All the information obtained through the senses about the world “out there” comes from a set of complex mental operations called perception. These mental processes interpret and attach meaning to the information the senses detect. For example, one might see a set of black markings on a white piece of paper and “perceive” it as a bar chart with a “head-and-shoulders bottom” or some sort of “resistance” or, to a non-technician, just meaningless lines. Perception is a filtering process, which selects information for conscious, processing. It selects information from the billion of bits impinging on our sensory apparatus, so we can cope with the world. The selection process is not random, but an active process that selects information according to one’s expectations. What one sees out there depends on what one expects to see. The investor who expects to see a bull market in stocks will tend to perceive information that supports his expectations. He will “see” bullish technical patterns in his charts and ignore any evidence that might contradict the possibility of a bull market. Worry is a form of perception based on negative expectation. People who worry anticipate negative consequences. Most stressful events are stressful because of the way they are perceived. An event is just an event. It is a person’s interpretation of the event that makes it stressful. Winners, for example, have learned how to make it “O.K. to lose.” Losers, in contrast, become extremely anxious over losses and, as a result, have difficulty “letting go” of them.
A large loss, or even the potential for a large loss, may devastate the worrier. The person who dwells on the more positive aspects of the situation will view the same event as a lesson or even an opportunity. Suppose, for example, the price of soybeans drops 20 cents per bushel. Let’s look in detail at the reactions of five commodity investors to this same event.
- An old man with a smile on his face had been stopped out of soybeans early in the day. He had a $3,000 loss at the time he was stopped out, but the closing price of the day would have amounted to a much larger loss. He felt good about himself for sticking to his trading plan, so he responded to the news by smiling and telling himself, “Great! You stuck to your system.”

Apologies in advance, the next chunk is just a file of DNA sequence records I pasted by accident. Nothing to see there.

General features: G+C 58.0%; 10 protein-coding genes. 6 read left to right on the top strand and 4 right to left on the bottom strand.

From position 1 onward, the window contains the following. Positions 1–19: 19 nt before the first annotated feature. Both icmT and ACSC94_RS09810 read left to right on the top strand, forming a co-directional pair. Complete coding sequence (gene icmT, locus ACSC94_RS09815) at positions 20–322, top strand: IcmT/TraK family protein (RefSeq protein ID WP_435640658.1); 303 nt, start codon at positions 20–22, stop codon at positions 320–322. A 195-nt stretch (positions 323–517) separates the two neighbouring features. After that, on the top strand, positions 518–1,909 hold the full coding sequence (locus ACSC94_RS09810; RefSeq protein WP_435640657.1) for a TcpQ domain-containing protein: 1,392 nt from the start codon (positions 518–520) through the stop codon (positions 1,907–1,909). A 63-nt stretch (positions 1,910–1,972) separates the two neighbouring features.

- A soybean farmer had sold his crop two months earlier at a much higher price because he was convinced that certain big companies were manipulating the markets down. The 20-cent price drop was, for him, further proof of manipulation. “Damn them,” he said to himself as he frowned. He remained in a bad mood the rest of the day.
- An active trader was convinced soybeans were due for a major rally. He had predicted the drop during the day and had used the opportunity to acquire a substantial long position in soybeans. He had a small loss on the day, but he felt a sense of satisfaction because his plan was working well. The only thing he said to himself was, “I’m right.”
- A company president phoned his broker in a panic even though he was short in soybeans. He now had a $3,000 profit and he was concerned the market might go against him. His broker had convinced him to enter into the position and now he was afraid that he might lose his profit. “I’ll lose again! ” he thought as he called his broker to learn if he was still bearish.
- A financial columnist was long in soybeans. He had absorbed the loss because he did not enter a stop with his order. His predominant thought was that he did not stand a chance. If he entered a stop, he was sure it would be picked off by the traders on the floor. If he sold out at a large loss, it would probably be at the low price of the day. If he held onto his position, the market probably would continue to go against him. “Why me?” he thought.
Notice how the same event is a totally different experience for each of these traders. Three traders actually lost money in the market, yet two of them had positive experiences. Two traders made profits, yet both of them were unhappy. Of course, most people are not happy about losses or sad about profits. These examples merely illustrate that profits and losses have nothing to do with experience. People create their own experience by the way they think. Each person experiences life differently because each person’s thinking is unique.
People who generally worry a lot will worry a lot about their investments. People who worry about their investments will tend to do so constantly. In any situation that might involve a threat to an individual’s self-esteem, worriers show a marked capacity reduction. Self-esteem situations involve a threat of failure, whether it’s a failing grade on an examination or performing poorly in the market. In fact, investing may pose a tremendous threat to an individual’s self-esteem. The losing investor may not only experience financial hardship but may also feel that he has failed to prove himself to those he loves or to himself.